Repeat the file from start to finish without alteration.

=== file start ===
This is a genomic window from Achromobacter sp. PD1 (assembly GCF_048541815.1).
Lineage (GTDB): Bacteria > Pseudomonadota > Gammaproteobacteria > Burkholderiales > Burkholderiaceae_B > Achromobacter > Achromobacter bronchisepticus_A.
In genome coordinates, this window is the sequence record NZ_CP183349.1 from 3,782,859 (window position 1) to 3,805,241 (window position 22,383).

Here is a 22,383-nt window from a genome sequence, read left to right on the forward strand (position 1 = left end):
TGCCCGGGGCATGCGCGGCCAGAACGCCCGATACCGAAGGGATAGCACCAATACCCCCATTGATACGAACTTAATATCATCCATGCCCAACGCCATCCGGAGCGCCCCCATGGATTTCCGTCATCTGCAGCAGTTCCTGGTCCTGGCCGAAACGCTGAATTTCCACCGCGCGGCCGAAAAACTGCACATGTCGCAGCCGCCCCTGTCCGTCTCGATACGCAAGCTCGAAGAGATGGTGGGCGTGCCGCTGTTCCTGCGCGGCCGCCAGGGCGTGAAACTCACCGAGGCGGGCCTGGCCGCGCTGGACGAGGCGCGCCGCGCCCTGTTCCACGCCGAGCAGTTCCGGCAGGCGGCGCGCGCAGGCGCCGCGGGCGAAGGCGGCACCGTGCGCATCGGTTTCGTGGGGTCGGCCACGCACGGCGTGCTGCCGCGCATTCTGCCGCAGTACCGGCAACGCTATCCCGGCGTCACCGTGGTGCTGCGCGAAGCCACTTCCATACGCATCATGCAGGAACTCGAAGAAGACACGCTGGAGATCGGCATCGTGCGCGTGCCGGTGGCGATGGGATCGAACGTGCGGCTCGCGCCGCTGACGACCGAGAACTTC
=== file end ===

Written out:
This is a genomic window from Achromobacter sp. PD1 (assembly GCF_048541815.1).
Lineage (GTDB): Bacteria > Pseudomonadota > Gammaproteobacteria > Burkholderiales > Burkholderiaceae_B > Achromobacter > Achromobacter bronchisepticus_A.
In genome coordinates, this window is the sequence record NZ_CP183349.1 from 3,782,859 (window position 1) to 3,805,241 (window position 22,383).

Here is a 22,383-nt window from a genome sequence, read left to right on the forward strand (position 1 = left end):
TGCCCGGGGCATGCGCGGCCAGAACGCCCGATACCGAAGGGATAGCACCAATACCCCCATTGATACGAACTTAATATCATCCATGCCCAACGCCATCCGGAGCGCCCCCATGGATTTCCGTCATCTGCAGCAGTTCCTGGTCCTGGCCGAAACGCTGAATTTCCACCGCGCGGCCGAAAAACTGCACATGTCGCAGCCGCCCCTGTCCGTCTCGATACGCAAGCTCGAAGAGATGGTGGGCGTGCCGCTGTTCCTGCGCGGCCGCCAGGGCGTGAAACTCACCGAGGCGGGCCTGGCCGCGCTGGACGAGGCGCGCCGCGCCCTGTTCCACGCCGAGCAGTTCCGGCAGGCGGCGCGCGCAGGCGCCGCGGGCGAAGGCGGCACCGTGCGCATCGGTTTCGTGGGGTCGGCCACGCACGGCGTGCTGCCGCGCATTCTGCCGCAGTACCGGCAACGCTATCCCGGCGTCACCGTGGTGCTGCGCGAAGCCACTTCCATACGCATCATGCAGGAACTCGAAGAAGACACGCTGGAGATCGGCATCGTGCGCGTGCCGGTGGCGATGGGATCGAACGTGCGGCTCGCGCCGCTGACGACCGAGAACTTC